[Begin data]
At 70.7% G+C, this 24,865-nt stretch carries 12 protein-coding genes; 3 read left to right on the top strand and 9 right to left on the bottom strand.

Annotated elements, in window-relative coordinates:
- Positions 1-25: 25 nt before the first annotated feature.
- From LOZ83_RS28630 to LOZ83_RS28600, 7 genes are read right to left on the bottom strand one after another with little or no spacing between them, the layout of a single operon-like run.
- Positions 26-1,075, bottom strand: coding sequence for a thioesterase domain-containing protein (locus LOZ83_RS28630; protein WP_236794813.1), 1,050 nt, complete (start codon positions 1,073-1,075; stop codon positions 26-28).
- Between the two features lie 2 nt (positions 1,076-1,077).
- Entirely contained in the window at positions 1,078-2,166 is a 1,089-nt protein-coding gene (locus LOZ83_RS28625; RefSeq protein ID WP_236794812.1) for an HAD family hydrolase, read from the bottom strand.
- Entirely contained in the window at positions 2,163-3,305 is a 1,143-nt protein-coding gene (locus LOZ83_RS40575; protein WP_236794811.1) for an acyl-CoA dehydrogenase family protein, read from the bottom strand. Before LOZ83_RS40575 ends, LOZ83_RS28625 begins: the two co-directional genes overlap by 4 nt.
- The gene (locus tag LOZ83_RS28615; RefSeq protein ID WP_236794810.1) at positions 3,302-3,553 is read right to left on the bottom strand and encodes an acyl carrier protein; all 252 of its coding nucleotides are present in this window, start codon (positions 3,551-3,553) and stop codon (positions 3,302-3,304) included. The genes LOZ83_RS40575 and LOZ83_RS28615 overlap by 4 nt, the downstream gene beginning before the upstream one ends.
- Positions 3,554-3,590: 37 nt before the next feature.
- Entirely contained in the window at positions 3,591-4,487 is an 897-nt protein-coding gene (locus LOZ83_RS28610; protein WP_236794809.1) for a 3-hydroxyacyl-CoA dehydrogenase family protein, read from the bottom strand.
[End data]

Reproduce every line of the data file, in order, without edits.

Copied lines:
At 70.7% G+C, this 24,865-nt stretch carries 12 protein-coding genes; 3 read left to right on the top strand and 9 right to left on the bottom strand.

Annotated elements, in window-relative coordinates:
- Positions 1-25: 25 nt before the first annotated feature.
- From LOZ83_RS28630 to LOZ83_RS28600, 7 genes are read right to left on the bottom strand one after another with little or no spacing between them, the layout of a single operon-like run.
- Positions 26-1,075, bottom strand: coding sequence for a thioesterase domain-containing protein (locus LOZ83_RS28630; protein WP_236794813.1), 1,050 nt, complete (start codon positions 1,073-1,075; stop codon positions 26-28).
- Between the two features lie 2 nt (positions 1,076-1,077).
- Entirely contained in the window at positions 1,078-2,166 is a 1,089-nt protein-coding gene (locus LOZ83_RS28625; RefSeq protein ID WP_236794812.1) for an HAD family hydrolase, read from the bottom strand.
- Entirely contained in the window at positions 2,163-3,305 is a 1,143-nt protein-coding gene (locus LOZ83_RS40575; protein WP_236794811.1) for an acyl-CoA dehydrogenase family protein, read from the bottom strand. Before LOZ83_RS40575 ends, LOZ83_RS28625 begins: the two co-directional genes overlap by 4 nt.
- The gene (locus tag LOZ83_RS28615; RefSeq protein ID WP_236794810.1) at positions 3,302-3,553 is read right to left on the bottom strand and encodes an acyl carrier protein; all 252 of its coding nucleotides are present in this window, start codon (positions 3,551-3,553) and stop codon (positions 3,302-3,304) included. The genes LOZ83_RS40575 and LOZ83_RS28615 overlap by 4 nt, the downstream gene beginning before the upstream one ends.
- Positions 3,554-3,590: 37 nt before the next feature.
- Entirely contained in the window at positions 3,591-4,487 is an 897-nt protein-coding gene (locus LOZ83_RS28610; protein WP_236794809.1) for a 3-hydroxyacyl-CoA dehydrogenase family protein, read from the bottom strand.